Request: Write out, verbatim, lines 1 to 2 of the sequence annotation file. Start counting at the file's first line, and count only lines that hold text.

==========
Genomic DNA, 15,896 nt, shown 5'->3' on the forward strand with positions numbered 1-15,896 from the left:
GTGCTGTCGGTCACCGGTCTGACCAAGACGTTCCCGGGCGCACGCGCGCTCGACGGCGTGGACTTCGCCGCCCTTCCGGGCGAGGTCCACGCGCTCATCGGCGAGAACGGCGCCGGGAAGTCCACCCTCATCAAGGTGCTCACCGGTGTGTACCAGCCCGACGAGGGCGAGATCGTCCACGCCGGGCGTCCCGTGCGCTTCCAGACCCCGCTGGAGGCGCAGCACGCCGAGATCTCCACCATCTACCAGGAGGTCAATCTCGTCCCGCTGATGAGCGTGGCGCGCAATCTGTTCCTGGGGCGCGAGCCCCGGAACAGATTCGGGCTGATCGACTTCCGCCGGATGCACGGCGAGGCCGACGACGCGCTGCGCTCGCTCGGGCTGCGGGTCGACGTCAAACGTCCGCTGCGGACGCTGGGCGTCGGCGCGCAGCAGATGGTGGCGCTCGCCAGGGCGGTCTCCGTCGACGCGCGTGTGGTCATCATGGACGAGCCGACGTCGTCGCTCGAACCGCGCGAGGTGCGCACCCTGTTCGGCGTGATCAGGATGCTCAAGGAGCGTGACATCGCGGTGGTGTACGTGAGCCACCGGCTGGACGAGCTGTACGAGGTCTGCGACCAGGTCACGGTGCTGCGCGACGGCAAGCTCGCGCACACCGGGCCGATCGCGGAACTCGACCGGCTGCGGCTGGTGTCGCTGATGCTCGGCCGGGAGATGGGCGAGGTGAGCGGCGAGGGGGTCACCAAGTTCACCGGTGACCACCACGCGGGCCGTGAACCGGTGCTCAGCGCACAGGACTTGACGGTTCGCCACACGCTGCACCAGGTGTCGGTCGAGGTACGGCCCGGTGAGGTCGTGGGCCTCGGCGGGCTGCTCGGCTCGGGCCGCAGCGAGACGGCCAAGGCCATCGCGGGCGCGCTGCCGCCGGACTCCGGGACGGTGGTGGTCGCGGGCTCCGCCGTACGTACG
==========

Genomic DNA, 15,896 nt, shown 5'->3' on the forward strand with positions numbered 1-15,896 from the left:
GTGCTGTCGGTCACCGGTCTGACCAAGACGTTCCCGGGCGCACGCGCGCTCGACGGCGTGGACTTCGCCGCCCTTCCGGGCGAGGTCCACGCGCTCATCGGCGAGAACGGCGCCGGGAAGTCCACCCTCATCAAGGTGCTCACCGGTGTGTACCAGCCCGACGAGGGCGAGATCGTCCACGCCGGGCGTCCCGTGCGCTTCCAGACCCCGCTGGAGGCGCAGCACGCCGAGATCTCCACCATCTACCAGGAGGTCAATCTCGTCCCGCTGATGAGCGTGGCGCGCAATCTGTTCCTGGGGCGCGAGCCCCGGAACAGATTCGGGCTGATCGACTTCCGCCGGATGCACGGCGAGGCCGACGACGCGCTGCGCTCGCTCGGGCTGCGGGTCGACGTCAAACGTCCGCTGCGGACGCTGGGCGTCGGCGCGCAGCAGATGGTGGCGCTCGCCAGGGCGGTCTCCGTCGACGCGCGTGTGGTCATCATGGACGAGCCGACGTCGTCGCTCGAACCGCGCGAGGTGCGCACCCTGTTCGGCGTGATCAGGATGCTCAAGGAGCGTGACATCGCGGTGGTGTACGTGAGCCACCGGCTGGACGAGCTGTACGAGGTCTGCGACCAGGTCACGGTGCTGCGCGACGGCAAGCTCGCGCACACCGGGCCGATCGCGGAACTCGACCGGCTGCGGCTGGTGTCGCTGATGCTCGGCCGGGAGATGGGCGAGGTGAGCGGCGAGGGGGTCACCAAGTTCACCGGTGACCACCACGCGGGCCGTGAACCGGTGCTCAGCGCACAGGACTTGACGGTTCGCCACACGCTGCACCAGGTGTCGGTCGAGGTACGGCCCGGTGAGGTCGTGGGCCTCGGCGGGCTGCTCGGCTCGGGCCGCAGCGAGACGGCCAAGGCCATCGCGGGCGCGCTGCCGCCGGACTCCGGGACGGTGGTGGTCGCGGGCTCCGCCGTACGTACG